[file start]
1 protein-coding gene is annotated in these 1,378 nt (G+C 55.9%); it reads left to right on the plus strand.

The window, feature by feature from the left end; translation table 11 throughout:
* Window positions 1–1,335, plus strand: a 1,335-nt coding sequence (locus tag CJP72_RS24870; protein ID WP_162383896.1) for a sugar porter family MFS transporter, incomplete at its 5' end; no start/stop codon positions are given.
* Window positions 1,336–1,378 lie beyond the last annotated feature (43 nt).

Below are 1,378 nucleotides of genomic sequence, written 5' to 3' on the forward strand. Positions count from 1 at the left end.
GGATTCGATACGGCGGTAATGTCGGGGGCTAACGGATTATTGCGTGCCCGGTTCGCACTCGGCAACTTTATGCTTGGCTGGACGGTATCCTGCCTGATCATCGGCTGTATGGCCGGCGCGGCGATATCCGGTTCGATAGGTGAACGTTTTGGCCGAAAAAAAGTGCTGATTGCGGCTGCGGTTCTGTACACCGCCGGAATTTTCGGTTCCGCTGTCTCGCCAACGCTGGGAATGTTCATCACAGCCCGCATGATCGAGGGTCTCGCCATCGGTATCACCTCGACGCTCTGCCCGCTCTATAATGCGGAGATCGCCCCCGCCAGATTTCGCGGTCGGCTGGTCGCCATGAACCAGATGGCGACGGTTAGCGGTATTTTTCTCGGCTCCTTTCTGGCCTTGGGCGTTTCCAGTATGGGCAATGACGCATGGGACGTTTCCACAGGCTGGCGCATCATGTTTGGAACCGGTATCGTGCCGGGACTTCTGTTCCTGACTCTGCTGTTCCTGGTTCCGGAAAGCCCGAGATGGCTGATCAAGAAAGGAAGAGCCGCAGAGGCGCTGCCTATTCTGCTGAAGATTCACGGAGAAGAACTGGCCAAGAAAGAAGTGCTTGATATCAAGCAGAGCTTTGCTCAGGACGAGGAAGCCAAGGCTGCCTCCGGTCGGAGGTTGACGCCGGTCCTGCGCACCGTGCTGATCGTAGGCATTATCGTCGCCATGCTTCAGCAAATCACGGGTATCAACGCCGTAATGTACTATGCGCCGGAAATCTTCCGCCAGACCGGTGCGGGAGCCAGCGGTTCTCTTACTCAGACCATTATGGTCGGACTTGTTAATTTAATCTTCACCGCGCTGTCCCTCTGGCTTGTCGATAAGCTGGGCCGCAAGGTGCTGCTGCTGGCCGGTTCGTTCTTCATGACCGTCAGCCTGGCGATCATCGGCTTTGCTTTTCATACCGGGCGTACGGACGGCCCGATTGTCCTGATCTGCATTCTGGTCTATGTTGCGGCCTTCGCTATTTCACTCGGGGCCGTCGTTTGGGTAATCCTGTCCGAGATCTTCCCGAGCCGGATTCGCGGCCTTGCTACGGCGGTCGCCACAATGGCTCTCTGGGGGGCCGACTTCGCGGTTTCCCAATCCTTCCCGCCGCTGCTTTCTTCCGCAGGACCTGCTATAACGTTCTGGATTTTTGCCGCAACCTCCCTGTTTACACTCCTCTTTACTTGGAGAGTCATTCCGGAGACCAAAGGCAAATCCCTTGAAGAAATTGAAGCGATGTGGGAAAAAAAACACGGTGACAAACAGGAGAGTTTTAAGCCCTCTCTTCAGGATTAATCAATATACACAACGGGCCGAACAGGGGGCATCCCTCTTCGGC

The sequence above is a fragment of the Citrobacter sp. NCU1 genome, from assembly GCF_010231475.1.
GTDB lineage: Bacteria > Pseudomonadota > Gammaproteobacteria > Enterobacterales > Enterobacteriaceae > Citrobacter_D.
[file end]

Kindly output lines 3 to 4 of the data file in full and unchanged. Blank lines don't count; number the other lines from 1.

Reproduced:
* Window positions 1–1,335, plus strand: a 1,335-nt coding sequence (locus tag CJP72_RS24870; protein ID WP_162383896.1) for a sugar porter family MFS transporter, incomplete at its 5' end; no start/stop codon positions are given.
* Window positions 1,336–1,378 lie beyond the last annotated feature (43 nt).